|Photo by Matt Cornock
It takes time to develop a style and vocabulary that is accessible to people not familiar with our discipline.
So, why would you bother?
Writing for the public can increase the impact of your research or promote tertiary education because it puts your ideas before a wider audience.
It can also, counter-intuitively, force you to think deeply about what you are doing and why. This is because you always understand a topic better after being forced to explain it to someone new. Most of us have had the experience of learning by teaching.
How do you do it?
A big challenge of writing for the public is to grab their attention. Why would they want to read about your research or teaching project?
Try thinking like a journalist: what current event or issue are you addressing; or what pun or metaphor can you use as a hook? A snappy title or catchy phrase can boost readership enormously.
People like stories, so it is a great idea to structure public posts around a narrative. Begin with an anecdote, a joke, or a situation containing dramatic tension. The goal is to get the reader to care about the topic enough to finish reading the article you are writing. To achieve this, you must keep your language simple, explore interesting ideas, and explain any big picture implications.
In order to prepare for the task, a few warm up exercises can be helpful.
- First of all, think about what you want people to learn from you, and keep it to a few points.
- Express those points in a couple of different ways. Use a website like the Writer’s Diet to ensure that you are using active verbs and concise prose. One suggestion it to write about your research or project in a familiar but brief format. For example, as a tweet (140 characters), newspaper headline, or use exactly six words. There is something called the six word memoir, which is a fun way to play with words!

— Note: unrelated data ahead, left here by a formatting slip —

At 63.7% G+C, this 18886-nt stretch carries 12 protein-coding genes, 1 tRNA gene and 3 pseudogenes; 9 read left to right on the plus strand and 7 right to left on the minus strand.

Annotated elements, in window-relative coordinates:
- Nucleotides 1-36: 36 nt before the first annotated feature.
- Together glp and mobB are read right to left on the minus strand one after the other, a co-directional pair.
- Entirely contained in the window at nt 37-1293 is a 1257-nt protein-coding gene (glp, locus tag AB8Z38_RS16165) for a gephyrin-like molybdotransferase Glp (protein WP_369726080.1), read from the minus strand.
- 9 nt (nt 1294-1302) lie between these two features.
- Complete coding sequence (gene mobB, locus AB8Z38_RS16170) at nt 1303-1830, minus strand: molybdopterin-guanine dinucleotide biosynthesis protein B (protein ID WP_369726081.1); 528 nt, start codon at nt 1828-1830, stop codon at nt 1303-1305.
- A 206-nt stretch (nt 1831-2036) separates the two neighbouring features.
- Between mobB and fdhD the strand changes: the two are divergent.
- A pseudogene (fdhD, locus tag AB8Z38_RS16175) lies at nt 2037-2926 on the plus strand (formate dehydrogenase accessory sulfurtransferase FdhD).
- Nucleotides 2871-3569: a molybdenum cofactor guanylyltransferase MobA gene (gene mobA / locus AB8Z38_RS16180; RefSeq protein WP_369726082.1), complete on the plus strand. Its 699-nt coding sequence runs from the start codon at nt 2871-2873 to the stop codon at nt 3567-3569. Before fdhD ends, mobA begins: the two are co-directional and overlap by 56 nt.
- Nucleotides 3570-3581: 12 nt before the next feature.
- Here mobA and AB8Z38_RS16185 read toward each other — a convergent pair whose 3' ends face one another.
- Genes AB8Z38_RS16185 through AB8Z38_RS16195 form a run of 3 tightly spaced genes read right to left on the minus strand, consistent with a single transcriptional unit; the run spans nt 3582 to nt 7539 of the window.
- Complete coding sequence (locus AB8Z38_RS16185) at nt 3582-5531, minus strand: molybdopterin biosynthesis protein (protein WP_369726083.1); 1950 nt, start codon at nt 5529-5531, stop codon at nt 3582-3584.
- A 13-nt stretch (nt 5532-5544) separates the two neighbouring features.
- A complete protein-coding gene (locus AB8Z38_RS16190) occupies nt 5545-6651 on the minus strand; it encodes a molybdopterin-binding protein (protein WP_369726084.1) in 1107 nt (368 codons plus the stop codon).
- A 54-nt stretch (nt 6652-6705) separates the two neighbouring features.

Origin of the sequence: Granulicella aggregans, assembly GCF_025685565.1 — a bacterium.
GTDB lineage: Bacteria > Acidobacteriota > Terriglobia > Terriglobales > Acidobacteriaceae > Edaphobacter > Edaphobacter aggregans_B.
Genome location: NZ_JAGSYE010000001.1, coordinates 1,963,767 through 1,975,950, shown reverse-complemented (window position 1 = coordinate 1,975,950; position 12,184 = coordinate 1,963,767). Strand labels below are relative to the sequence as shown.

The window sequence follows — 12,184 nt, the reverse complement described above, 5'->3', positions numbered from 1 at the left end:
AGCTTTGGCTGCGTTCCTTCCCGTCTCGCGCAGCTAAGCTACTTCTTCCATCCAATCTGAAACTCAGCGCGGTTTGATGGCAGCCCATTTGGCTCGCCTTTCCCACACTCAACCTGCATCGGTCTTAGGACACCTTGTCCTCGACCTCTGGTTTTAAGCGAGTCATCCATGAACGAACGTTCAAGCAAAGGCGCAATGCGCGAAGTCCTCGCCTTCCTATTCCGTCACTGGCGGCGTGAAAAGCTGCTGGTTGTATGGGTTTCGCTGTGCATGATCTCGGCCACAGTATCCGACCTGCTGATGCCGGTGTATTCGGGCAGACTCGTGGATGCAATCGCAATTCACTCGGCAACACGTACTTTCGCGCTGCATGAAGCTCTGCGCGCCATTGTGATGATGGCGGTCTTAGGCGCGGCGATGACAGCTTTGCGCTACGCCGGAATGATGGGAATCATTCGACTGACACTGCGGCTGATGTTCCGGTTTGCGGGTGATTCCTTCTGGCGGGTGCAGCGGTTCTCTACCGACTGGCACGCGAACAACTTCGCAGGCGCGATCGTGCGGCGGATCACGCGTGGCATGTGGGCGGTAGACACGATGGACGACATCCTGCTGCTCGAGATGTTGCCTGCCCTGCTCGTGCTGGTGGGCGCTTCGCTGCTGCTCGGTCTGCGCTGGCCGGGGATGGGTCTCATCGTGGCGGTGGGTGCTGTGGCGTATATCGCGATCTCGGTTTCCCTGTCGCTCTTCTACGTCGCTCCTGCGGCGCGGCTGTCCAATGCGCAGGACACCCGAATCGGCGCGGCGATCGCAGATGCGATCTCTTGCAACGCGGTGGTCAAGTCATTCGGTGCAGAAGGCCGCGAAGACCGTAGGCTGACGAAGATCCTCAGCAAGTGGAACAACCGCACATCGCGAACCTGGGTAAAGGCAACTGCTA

- Share written fragments and ideas with friends or family to see what they respond to. Chances are you will be surprised.
Because we spend our days surrounded by students and colleagues with whom we share a discipline and generally think like us, reaching out to a wider audience requires an effort.
Don’t underestimate the effort required, but also don’t underestimate the reward.
Enhance your public profile, find supporters and followers and potential postgraduates by reaching out to a broader audience.
Can you remember when someone else explained something that delighted and surprised you? Usually, this happened because someone took the time to make it accessible to you, a non-expert.
You can decide to be the one who surprises and delights others, and reap the rewards.
Susan writes a regular column for The Conversation (a website dedicated to academic integrity and journalistic flair) called This thing called life. Susan tweets at @DrSusanLawler.